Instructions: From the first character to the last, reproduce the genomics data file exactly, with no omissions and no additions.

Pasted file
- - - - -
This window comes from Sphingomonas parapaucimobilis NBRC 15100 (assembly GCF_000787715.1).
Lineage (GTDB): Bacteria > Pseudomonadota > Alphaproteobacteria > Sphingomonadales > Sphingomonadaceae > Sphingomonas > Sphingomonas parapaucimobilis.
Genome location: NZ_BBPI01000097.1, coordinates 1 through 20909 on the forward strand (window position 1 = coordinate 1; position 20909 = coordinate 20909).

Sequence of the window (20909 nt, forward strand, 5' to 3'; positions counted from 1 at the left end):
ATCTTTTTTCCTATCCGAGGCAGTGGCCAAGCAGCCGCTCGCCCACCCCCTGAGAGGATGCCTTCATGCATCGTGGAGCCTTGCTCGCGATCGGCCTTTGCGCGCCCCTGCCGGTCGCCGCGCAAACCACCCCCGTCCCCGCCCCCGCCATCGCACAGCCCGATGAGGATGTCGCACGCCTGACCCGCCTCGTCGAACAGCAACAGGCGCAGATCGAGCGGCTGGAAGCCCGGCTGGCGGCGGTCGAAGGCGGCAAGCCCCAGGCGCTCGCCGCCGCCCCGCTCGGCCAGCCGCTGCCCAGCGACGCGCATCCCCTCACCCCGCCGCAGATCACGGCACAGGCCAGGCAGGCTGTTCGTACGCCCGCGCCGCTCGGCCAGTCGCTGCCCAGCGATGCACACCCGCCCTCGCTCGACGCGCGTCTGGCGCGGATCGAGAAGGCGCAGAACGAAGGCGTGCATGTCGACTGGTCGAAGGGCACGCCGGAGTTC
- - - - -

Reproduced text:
This window comes from Sphingomonas parapaucimobilis NBRC 15100 (assembly GCF_000787715.1).
Lineage (GTDB): Bacteria > Pseudomonadota > Alphaproteobacteria > Sphingomonadales > Sphingomonadaceae > Sphingomonas > Sphingomonas parapaucimobilis.
Genome location: NZ_BBPI01000097.1, coordinates 1 through 20909 on the forward strand (window position 1 = coordinate 1; position 20909 = coordinate 20909).

Sequence of the window (20909 nt, forward strand, 5' to 3'; positions counted from 1 at the left end):
ATCTTTTTTCCTATCCGAGGCAGTGGCCAAGCAGCCGCTCGCCCACCCCCTGAGAGGATGCCTTCATGCATCGTGGAGCCTTGCTCGCGATCGGCCTTTGCGCGCCCCTGCCGGTCGCCGCGCAAACCACCCCCGTCCCCGCCCCCGCCATCGCACAGCCCGATGAGGATGTCGCACGCCTGACCCGCCTCGTCGAACAGCAACAGGCGCAGATCGAGCGGCTGGAAGCCCGGCTGGCGGCGGTCGAAGGCGGCAAGCCCCAGGCGCTCGCCGCCGCCCCGCTCGGCCAGCCGCTGCCCAGCGACGCGCATCCCCTCACCCCGCCGCAGATCACGGCACAGGCCAGGCAGGCTGTTCGTACGCCCGCGCCGCTCGGCCAGTCGCTGCCCAGCGATGCACACCCGCCCTCGCTCGACGCGCGTCTGGCGCGGATCGAGAAGGCGCAGAACGAAGGCGTGCATGTCGACTGGTCGAAGGGCACGCCGGAGTTC